All of the Scottish National Party's MPs wore white roses in Parliament today for the State Opening and Queen's Speech.
Its parliamentary representatives wore the "little white rose of Scotland", the party said, "as SNP MPs and MSPs do at all Westminster and Holyrood parliament openings".
The party said it was in homage to the Scottish poet Hugh MacDiarmid, who wrote a poem entitled "The Little White Rose of Scotland". The White Rose of York was taken up by the Jacobites in the seventeenth century as their symbol, marking the births of King James III and VIII.
50 of the 56 MPs were part of the 2015 intake as the party swept to victory in Scotland in the general election, leaving the three major Westminster parties with just one Scottish constituency each.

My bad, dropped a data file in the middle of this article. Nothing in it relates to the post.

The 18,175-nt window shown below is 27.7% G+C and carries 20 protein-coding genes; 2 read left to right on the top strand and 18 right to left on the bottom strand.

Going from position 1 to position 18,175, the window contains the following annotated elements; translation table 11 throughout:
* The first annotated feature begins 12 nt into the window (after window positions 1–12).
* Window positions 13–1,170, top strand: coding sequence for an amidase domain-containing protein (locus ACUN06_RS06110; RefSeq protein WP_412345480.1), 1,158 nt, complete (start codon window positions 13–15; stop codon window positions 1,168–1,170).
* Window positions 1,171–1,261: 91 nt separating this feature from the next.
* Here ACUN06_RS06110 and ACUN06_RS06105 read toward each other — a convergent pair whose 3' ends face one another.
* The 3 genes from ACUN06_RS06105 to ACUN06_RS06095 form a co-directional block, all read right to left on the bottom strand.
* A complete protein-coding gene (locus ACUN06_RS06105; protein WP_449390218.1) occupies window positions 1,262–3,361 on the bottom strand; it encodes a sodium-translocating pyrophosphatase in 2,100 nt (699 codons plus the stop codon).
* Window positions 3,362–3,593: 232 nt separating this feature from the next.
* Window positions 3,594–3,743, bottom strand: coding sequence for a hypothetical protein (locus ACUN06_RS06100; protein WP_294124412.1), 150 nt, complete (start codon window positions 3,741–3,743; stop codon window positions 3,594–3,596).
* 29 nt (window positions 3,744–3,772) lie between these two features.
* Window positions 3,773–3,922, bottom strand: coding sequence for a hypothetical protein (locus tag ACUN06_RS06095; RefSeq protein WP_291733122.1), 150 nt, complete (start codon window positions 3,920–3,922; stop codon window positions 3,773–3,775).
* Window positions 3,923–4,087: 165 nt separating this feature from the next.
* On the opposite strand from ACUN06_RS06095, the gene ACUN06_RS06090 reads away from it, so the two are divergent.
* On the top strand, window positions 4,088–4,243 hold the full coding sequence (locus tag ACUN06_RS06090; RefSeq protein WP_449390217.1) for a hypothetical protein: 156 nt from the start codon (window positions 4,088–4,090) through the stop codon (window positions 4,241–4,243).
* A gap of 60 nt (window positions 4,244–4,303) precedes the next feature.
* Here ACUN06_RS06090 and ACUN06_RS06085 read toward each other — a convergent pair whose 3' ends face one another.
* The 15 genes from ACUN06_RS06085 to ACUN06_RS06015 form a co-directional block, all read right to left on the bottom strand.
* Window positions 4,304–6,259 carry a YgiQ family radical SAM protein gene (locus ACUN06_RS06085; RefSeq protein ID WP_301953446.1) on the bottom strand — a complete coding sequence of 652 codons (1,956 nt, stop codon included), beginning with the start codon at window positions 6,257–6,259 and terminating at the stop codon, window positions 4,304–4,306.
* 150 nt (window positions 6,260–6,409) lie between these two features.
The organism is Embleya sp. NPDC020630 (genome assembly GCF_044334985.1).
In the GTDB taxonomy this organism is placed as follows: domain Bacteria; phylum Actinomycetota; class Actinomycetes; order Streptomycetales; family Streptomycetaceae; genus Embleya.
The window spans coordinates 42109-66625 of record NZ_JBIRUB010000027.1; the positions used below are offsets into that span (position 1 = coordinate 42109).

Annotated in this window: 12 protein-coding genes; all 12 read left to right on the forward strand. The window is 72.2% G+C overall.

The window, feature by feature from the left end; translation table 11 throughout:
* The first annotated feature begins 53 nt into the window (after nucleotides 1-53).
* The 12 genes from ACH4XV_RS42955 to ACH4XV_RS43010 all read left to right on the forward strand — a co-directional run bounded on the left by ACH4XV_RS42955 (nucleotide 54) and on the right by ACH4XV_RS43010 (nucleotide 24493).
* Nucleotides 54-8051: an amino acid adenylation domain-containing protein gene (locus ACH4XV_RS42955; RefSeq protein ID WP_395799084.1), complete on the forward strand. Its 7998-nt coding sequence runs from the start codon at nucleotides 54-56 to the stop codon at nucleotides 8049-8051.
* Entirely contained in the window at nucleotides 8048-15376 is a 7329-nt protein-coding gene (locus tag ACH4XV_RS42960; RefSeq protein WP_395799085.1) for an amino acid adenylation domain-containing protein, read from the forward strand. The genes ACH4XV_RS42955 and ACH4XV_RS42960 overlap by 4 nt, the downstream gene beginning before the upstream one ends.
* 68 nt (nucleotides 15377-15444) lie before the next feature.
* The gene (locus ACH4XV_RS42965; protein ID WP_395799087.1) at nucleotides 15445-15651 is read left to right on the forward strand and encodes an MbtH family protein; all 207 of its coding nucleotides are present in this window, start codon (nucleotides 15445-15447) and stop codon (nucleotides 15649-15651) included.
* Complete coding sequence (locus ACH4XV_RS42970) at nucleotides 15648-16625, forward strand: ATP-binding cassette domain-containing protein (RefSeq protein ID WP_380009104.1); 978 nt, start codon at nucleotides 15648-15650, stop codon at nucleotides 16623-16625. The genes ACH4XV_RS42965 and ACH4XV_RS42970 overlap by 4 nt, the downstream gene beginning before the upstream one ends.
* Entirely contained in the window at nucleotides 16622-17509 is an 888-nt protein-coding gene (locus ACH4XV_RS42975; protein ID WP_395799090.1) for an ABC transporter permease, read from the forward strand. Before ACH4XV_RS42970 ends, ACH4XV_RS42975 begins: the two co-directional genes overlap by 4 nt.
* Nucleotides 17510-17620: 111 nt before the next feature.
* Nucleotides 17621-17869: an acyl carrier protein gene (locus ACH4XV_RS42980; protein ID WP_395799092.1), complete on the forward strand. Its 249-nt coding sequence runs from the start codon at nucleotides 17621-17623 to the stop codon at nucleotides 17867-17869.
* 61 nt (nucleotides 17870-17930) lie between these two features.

In her speech, which many of the SNP MPs attended, the Queen outlined plans to give the Scottish Parliament powers to raise 40 per cent of taxes and decide about 60 per cent of public spending.
The Scotland Bill will allow Holyrood to set thresholds and rates of income tax, and it will also get control over a portion of VAT and the whole of Air Passenger Duty.
Pete Wishart, one of the rose-wearing MPs, told the BBC: "We will take a very keen interest as this [Scotland Bill] goes through - it was 100 days we were promised that this would be brought forward, we want to see that bill, we want it debated."
The rose was made famous by Scottish poet MacDiarmid, in "The Little White Rose of Scotland". The poem reads:
The rose of all the world is not for me
I want for my part
Only the little white rose of Scotland
That smells sharp and sweet - and breaks the heart.